Cardinal Sean Brady, who is under intense pressure on child abuse issues, has removed a parish priest in his Archdiocese of Armagh, he told parishioners yesterday.
Brady told a congregation in Armagh that in light of information about the priest's activities, he had asked the priest to take a leave, which he agreed to do.
"This is to allow the civil authorities, who have been informed, to investigate this matter" he said.
"The policy of the Archdiocese of Armagh is that in all matters relating to child safeguarding, the safety and welfare of the child must be our paramount concern," added Brady.
The Cardinal made clear that the priest "continues to enjoy the right to the presumption of innocence while these matters are being investigated."
This latest incident of possible sexual abuse will further weaken Brady's position at a time when some are predicting he will lose his job in the ongoing Vatican investigation of child abuse throughout the Irish Catholic Church.
Brady came under intense pressure when it became public that he had heard testimony from two juveniles in 1975 alleging abuse by notorious pedophile Father Brendan Smyth, and had done nothing about it -- other than to swear the two juveniles to silence on a Bible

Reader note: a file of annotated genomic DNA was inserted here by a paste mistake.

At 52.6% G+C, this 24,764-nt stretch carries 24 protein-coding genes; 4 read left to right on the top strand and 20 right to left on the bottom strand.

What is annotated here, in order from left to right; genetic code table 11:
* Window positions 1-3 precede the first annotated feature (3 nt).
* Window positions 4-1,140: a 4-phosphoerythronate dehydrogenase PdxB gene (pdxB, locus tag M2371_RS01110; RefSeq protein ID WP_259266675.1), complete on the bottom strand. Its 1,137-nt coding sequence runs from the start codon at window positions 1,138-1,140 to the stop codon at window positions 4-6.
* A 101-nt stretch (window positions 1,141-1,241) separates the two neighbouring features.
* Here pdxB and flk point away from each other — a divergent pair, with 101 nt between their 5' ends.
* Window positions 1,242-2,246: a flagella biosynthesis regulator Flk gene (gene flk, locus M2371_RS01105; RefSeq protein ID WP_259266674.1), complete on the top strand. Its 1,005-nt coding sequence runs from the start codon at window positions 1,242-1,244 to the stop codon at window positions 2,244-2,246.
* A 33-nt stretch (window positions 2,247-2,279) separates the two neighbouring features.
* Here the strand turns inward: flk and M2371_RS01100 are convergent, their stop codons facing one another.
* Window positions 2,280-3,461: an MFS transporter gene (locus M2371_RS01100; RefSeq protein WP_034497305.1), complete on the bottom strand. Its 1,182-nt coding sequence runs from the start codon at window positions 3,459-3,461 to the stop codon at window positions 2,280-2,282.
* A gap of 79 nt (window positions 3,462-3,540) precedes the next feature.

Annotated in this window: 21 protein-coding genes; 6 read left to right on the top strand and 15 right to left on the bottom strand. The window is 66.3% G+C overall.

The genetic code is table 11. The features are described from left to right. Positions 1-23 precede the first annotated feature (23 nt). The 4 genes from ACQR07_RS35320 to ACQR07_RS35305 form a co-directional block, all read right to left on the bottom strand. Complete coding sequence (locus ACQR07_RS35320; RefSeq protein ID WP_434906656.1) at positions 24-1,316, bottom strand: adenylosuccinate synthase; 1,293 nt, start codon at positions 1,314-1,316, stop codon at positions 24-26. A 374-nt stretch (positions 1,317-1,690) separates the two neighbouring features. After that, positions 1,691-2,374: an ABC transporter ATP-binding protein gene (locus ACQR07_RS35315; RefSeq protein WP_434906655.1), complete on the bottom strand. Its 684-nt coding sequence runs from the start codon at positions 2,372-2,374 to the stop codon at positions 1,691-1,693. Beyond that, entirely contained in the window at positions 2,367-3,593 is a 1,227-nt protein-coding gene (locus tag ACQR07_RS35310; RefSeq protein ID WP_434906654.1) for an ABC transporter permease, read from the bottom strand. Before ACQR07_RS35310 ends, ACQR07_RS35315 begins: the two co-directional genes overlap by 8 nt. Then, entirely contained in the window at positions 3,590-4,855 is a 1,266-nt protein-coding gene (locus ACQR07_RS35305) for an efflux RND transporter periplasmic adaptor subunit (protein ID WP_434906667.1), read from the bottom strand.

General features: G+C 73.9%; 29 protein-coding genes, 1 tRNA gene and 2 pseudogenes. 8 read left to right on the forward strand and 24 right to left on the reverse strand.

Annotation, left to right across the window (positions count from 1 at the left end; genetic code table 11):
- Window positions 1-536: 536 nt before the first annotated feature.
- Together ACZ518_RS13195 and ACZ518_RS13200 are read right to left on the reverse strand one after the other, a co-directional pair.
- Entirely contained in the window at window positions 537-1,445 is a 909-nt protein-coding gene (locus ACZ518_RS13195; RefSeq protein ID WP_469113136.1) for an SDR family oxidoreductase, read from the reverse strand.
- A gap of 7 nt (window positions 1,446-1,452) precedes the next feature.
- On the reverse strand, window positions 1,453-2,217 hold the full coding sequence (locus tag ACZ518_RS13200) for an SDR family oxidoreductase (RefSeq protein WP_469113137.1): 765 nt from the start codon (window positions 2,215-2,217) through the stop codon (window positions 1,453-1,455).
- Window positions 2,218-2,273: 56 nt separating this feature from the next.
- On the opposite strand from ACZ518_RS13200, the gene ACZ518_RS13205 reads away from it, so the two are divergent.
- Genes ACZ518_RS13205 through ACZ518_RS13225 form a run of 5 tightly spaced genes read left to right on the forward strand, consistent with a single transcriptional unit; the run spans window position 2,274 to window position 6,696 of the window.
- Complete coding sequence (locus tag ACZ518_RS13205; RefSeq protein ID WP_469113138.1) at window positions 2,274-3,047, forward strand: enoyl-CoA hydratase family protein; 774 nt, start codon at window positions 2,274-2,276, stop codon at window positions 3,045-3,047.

Meanwhile, Archbishop of Dublin Diarmuid Martin has called on Catholics who are considering leaving the Church over the child sex-abuse scandals to consider staying in order to lead reform of the Church.
"The Church in Dublin is still stung by the horrible abuse which innocent children endured through people who were Christ's ministers and who were called to act in Christ's name," said the Archbishop in his Palm Sunday homily.
"If we really understand how we all belong to the one body, then we cannot feel that the answer to renewal in the Church can come about by leaving the Church or by leaving it to others," he added.
Martin said he was committed to work with those who wished to "purify our church from all that has damaged the face of Christ."